Meta: Do you know how to build a sky view observatory? Here, we have gathered a few tips and expert guidelines that will help you to finally build a remarkably efficient, comfortable, and durable structure for a perfect telescope view into the vast galaxy!
Are you thinking of installing a sky view observatory in your home? Well, this is not a bad idea as such structures provide a sneak peek into the diverse solar system. In fact, over the last couple of years, they’ve continued to grow in popularity mostly because of our lavish lifestyles.
However, in truth, it’s like watching the weather and the freedom from personal commitments come in sync. That’s why in this guide, we will show you how to make small, cheap and remarkably well-suited observatories to place your modern telescope. We hope that using this information; you can finally build your own observatory!
Lay Down the Foundation for Your Sky View Observatory
Your sky view observatory should last many seasons. It’s therefore essential to make sure that none of its structures are overbuilt or inadequate. Start the construction with permanence in mind by securing the building using strong, pressure treated, and wooden posts to avoid rot.
Now, although local building codes vary, basically, any foundation like that of a garden shed should suit your home telescope observatory. However, if you feel stuck, contact your nearest building and supply store for guidance.
Another crucial aspect while laying down the foundation is framing. Although standard construction procedures advocate for the need to place wall studs on 16-inch centers, putting them instead on 24-inch centers is cost effective and useful for small structures. Even so, we would recommend that you keep the 16-inch spacing for the joists in the floor.
Finally, choose a waferboard that can last for a long time. Usually, this would be the exterior-grade model, but you’ll have to dig deeper into your pockets just to afford the extra plywood siding. Don’t worry; this will be money well spent!
The Rolling Roof for Your Home Telescope Observatory
Your doghouse will require seven sheets of 4 by 8 feet. The two long walls and the floor should be of one sheet each while the other walls were made from a single sheet cut in half. Both halves of the roof and their corresponding side wall should again be made from another sheet. Once you get everything right here, you might even have some left for constructing some shelves.
We did the framing using two by 4s, but for the floor, we used some two by 6s. We also installed a three by 4 feet access door at the back wall. Our roof rolled on eight wheels made using a ball-bearing design for more comfortable movement even in snowy seasons.
For the track, we feel that it’s better to use the aluminum angle stock. It’s a product that’s not only readily available but also highly efficient. For instance, if you use the 8-foot lengths of at least 1-inch in angle, it makes the perfect load-bearing track portion for the wheels to move on. An extra length of the angle stock should be mounted slightly above the wheels to keep the roof firmly in place especially during intense winds.
In areas where both snow and ice blog the track, use electric tape to wrap the track in a kind of groove that’s routed to the observatory’s wooden support. This is a tape that’s usually used to prevent freezing in water pipes and is only needed for that portion of the observatory roof that extends out of the structure.
Cozy Quarters for Comfortable View through Telescope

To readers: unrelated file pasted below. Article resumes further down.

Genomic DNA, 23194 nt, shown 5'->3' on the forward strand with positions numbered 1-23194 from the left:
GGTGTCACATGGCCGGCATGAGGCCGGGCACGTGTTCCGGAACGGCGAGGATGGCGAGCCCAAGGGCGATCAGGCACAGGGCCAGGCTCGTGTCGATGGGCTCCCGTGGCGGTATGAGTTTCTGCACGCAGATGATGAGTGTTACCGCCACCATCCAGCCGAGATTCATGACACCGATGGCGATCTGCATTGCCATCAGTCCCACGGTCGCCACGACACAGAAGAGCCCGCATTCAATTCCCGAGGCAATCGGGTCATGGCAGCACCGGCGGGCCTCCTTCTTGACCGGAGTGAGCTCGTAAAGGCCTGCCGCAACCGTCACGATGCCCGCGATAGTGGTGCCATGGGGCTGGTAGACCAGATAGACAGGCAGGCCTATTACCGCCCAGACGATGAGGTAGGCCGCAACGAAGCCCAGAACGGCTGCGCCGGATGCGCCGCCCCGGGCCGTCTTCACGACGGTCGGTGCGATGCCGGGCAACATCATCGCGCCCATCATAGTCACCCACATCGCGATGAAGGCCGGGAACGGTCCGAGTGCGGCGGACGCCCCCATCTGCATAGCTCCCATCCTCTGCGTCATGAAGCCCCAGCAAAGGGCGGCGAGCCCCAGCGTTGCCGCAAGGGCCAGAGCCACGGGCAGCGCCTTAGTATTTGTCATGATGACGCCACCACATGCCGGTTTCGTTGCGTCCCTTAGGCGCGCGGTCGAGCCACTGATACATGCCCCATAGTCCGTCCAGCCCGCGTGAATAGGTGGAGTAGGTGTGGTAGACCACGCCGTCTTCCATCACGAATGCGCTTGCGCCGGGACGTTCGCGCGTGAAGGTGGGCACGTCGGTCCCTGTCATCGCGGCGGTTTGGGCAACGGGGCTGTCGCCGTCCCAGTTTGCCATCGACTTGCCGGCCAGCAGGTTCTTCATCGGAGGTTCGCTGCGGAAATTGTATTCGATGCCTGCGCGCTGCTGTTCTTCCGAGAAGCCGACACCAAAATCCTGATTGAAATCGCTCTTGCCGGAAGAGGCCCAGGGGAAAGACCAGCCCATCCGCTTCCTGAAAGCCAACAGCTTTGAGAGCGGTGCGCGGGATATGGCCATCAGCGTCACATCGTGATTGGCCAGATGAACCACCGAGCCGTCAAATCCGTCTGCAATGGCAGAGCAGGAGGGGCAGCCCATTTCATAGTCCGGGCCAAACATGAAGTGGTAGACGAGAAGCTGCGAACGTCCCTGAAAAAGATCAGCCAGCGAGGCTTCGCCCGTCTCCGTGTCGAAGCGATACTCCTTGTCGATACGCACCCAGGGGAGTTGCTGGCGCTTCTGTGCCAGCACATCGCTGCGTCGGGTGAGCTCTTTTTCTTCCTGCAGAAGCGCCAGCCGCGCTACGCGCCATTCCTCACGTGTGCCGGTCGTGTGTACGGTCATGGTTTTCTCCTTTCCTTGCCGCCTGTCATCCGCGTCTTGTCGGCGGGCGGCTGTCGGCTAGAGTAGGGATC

As you build your own observatory, don’t forget to make it as comfy as possible. Your sky view observatory should hold a rich array of books, accessories, atlases and of course the best telescope. Ours even had enough room for a desktop computer!
Now, if you intend to have a perfect view through telescope, remember to choose the right device for your observatory. Our four by eight structure could only accommodate the Cassegrain-type of telescopes which are pretty compact and can be positioned in a polar-aligned mode. If you decide to go with this option, you’ll have to stay in one position with your scope pointed to the skies.
Applying the Final Touches to Your Sky View Observatory
For a clear view through telescope, we kept the southern part of your observatory roof open. We also installed a panel on the structure’s southern wall to give the scope full access into the horizon. We even kept some star charts and other items in the area just between the observatory’s wall studs.
Well, it’s incredible how much space is essential especially if you’re working in a congested area like in our case here. However, if you have a larger space to construct your sky view home observatory, don’t be afraid to install as many accessories as possible.
How Much Will It Cost to Build Your Own Observatory?
We live in a world of constantly changing prices on goods. Hence, it’s only natural for any home builder to be worried about price. Therefore, to answer your question; we recommend that you visit your local Home Depot to confirm the prices on equipment needed for laying down a strong foundation and rail support.
Even so, any honest builder will tell you to have an extra budget for miscellaneous expenses like door locks and other essential hardware. Also, don’t be afraid to be a bit extravagant on wiring and lighting as this is what adds some ‘life’ into the sky view observatory.
As you can see, learning how to build an observatory at home is pretty easy. It only requires someone with modest skills, proper planning, keen attention to detail and most importantly, time. So, using these expert guidelines, do you think you can finally build one?
Author’s Bio: Charly is a freelance writer with an engineering background from Los Angeles. Most of his time he devotes to the astronomy. Now he is sharing knowledge with others.